Red envelopes are traditionally used for gift-giving during holidays like Chinese New Year, but the payment service could be applied to any P2P payments.
Facebook is making it easier to send money to your friends, and bug them for any cash they owe you.
It's a convenient feature that saves you from the hassle of having to exchange bank details with people, save them and then carry out the transfer in a different app. Now, they're set to roll out in the United Kingdom "over the coming weeks", the company has said in a press release.
To do this you'll simply have to click on the small blue + sign and a green payment icon will appear in the menu.
To receive money you'll need to set up a debit card on your account.
All you have to do is link your debit card to your Messenger account, tap "pay", enter the amount of money and press send.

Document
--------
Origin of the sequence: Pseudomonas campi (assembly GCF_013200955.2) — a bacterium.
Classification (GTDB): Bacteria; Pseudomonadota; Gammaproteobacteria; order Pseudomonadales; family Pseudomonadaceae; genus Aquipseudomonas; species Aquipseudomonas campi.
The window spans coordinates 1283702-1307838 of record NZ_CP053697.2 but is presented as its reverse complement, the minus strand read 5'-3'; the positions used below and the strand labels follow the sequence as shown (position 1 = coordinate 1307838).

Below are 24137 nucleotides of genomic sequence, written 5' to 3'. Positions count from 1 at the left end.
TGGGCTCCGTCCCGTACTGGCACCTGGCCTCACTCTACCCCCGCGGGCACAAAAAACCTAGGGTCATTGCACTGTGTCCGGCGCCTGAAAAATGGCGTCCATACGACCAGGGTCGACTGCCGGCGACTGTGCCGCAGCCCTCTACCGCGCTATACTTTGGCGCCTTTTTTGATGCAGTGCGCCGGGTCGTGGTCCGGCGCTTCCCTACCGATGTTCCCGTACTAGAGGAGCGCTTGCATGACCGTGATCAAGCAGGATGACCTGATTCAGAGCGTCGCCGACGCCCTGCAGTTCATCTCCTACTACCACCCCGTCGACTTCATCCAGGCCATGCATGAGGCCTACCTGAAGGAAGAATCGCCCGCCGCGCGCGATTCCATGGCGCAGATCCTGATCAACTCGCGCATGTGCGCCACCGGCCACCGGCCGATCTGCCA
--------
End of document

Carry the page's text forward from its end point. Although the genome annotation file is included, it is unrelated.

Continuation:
Facebook has a greater opportunity to monetize its service with additional revenue streams aside from advertising, including subscription fees for publications, earning a commission on payments and charging users to list products for sale in the Marketplace section. It won't allow you to send money to businesses or internationally.
Messenger will also push this service when it recognises that you're talking about money owed, eg, if you say "you owe me £5" a reminder that you can transfer money via Messenger will pop up in the chat.
Facebook has launched a person-to-person payments service in the United Kingdom, extending the social network's reach into financial services and stealing a march on Apple.
All credentials are encrypted and protected with "bank level security" and payments would be monitored by anti-fraud specialists.
Mr Marcus added that Facebook would not be using debit card data or any other signals from users' payments to target adverts or to gather information on users.
To use it, go into a chat with a friend and tap the plus button, and it will then let you select the option to pay them. "Finally, Messenger payments are offered as a regulated payment service, meaning they're directly subject to consumer protection requirements".
You can also report suspicious activity when sending or receiving money in Messenger.